The state is protecting big business and exploiting the little guy, but Texan beer rebels are fighting back.
I suspect some of my readers might be the kind of conservatives who don’t believe in drinking alcohol. You are free to do so for the sake of sobriety, financial well-being, taste, or concern for the way your example might be used by others. While I think wine is mandatory in the Lord’s Supper, everyone is free to do what they want outside of that one event.
But as a Bible-believing Christian, I think “wine and strong drink” is a gift from God that can be enjoyed. However, when I became of legal age, I remember beer tasting awful. Here in St. Louis I’m at the heart of it. Budweiser? Seriously? (I judge no one for enjoying these drinks, I’m just saying I can’t do so.)
The only thing that saved me as a beer drinker was the craft beer revolution. Thank God for the small-business, entrepreneurial spirit in the United States.
And now, in Texas, the empire is striking back.
The Institute for Justice is dealing with a piece of Texas state government corruption—the kind they do openly because they don’t believe anyone can stop them:
Can Texas seize valuable property from craft breweries and simply give it to beer distributors, even though those distributors never earned it and don’t deserve it? Three craft breweries say “no” in a constitutional challenge to a 2013 law that strips breweries of their traditional right to sell their distribution rights and instead forces them to surrender those rights to distributors without compensation.
There is no public purpose to this law. Texas is simply using the public power of the legislature for the private gain of beer distributors. Amazingly, the law forces breweries to give up their distribution rights for nothing, but distributors can turn around and resell those same rights for whatever price the market will bear. This case will determine whether Texas brewers can keep these valuable property rights in the businesses they built.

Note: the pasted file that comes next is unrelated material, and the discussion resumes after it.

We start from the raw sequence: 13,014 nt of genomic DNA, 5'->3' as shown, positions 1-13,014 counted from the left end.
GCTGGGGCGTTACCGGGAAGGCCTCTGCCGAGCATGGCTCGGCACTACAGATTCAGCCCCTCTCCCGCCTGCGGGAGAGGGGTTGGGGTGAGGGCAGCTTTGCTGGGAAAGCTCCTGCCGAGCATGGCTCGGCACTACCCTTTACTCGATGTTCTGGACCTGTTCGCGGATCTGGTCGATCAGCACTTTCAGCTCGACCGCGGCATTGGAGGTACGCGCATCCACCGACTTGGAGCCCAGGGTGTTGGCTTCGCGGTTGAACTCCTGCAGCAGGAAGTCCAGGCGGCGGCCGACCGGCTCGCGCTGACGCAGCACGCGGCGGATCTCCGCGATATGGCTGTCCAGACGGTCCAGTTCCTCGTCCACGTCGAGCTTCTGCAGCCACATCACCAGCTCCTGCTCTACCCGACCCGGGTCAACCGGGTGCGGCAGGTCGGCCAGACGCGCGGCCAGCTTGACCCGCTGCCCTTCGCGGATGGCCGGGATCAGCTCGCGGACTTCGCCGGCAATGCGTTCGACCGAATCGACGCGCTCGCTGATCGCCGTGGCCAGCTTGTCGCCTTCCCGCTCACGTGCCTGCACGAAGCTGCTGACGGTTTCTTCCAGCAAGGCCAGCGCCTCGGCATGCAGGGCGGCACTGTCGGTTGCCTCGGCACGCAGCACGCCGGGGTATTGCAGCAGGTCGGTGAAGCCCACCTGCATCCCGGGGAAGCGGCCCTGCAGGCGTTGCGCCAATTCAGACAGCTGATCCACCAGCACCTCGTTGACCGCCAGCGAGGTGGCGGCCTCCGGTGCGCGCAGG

It is truly amazing the Texas legislature passed such a gross robbery under the color of law. Historically, brewers sold the right to distribute their product. They obviously could only charge what the market would bear.
So now these breweries have to give distribution rights away for free and then the distributor has the right to sell this exclusive privilege to another distributor.
The owners of Live Oak Brewing, Peticolas Brewing Company, and Revolver Brewing are suing the state of Texas. But activists everywhere should be supporting them by other means. If you live in Texas, write to your state representative and tell them that this theft requires repentance!
There is a slogan most Texans are proud of: “Don’t mess with Texas.” It is a great slogan provided it is understood to refer to the people of Texas. The Texas state government needs to learn that they “don’t mess with Texas” if they know what’s good for them. By robbing Texas businesses they are messing with Texas.